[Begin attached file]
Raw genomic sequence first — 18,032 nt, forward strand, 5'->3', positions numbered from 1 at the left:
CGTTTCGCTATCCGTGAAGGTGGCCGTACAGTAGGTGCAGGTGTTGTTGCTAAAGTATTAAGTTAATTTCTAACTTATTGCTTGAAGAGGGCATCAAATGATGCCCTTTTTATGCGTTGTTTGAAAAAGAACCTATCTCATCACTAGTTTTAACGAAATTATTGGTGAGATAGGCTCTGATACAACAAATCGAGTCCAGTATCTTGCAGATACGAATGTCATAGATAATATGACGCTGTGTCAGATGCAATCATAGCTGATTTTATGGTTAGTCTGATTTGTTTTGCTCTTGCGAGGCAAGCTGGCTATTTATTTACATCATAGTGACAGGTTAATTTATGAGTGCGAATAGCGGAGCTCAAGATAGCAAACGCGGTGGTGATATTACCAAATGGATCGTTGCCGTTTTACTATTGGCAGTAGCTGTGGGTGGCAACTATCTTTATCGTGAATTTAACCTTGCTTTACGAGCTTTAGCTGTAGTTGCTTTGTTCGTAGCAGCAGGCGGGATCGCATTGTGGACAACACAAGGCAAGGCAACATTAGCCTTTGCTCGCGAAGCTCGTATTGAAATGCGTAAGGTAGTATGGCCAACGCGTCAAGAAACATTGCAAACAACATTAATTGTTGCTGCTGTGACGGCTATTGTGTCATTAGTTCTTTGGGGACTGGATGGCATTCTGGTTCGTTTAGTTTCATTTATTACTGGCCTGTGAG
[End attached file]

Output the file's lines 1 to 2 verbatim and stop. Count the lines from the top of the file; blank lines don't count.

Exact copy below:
Raw genomic sequence first — 18,032 nt, forward strand, 5'->3', positions numbered from 1 at the left:
CGTTTCGCTATCCGTGAAGGTGGCCGTACAGTAGGTGCAGGTGTTGTTGCTAAAGTATTAAGTTAATTTCTAACTTATTGCTTGAAGAGGGCATCAAATGATGCCCTTTTTATGCGTTGTTTGAAAAAGAACCTATCTCATCACTAGTTTTAACGAAATTATTGGTGAGATAGGCTCTGATACAACAAATCGAGTCCAGTATCTTGCAGATACGAATGTCATAGATAATATGACGCTGTGTCAGATGCAATCATAGCTGATTTTATGGTTAGTCTGATTTGTTTTGCTCTTGCGAGGCAAGCTGGCTATTTATTTACATCATAGTGACAGGTTAATTTATGAGTGCGAATAGCGGAGCTCAAGATAGCAAACGCGGTGGTGATATTACCAAATGGATCGTTGCCGTTTTACTATTGGCAGTAGCTGTGGGTGGCAACTATCTTTATCGTGAATTTAACCTTGCTTTACGAGCTTTAGCTGTAGTTGCTTTGTTCGTAGCAGCAGGCGGGATCGCATTGTGGACAACACAAGGCAAGGCAACATTAGCCTTTGCTCGCGAAGCTCGTATTGAAATGCGTAAGGTAGTATGGCCAACGCGTCAAGAAACATTGCAAACAACATTAATTGTTGCTGCTGTGACGGCTATTGTGTCATTAGTTCTTTGGGGACTGGATGGCATTCTGGTTCGTTTAGTTTCATTTATTACTGGCCTGTGAG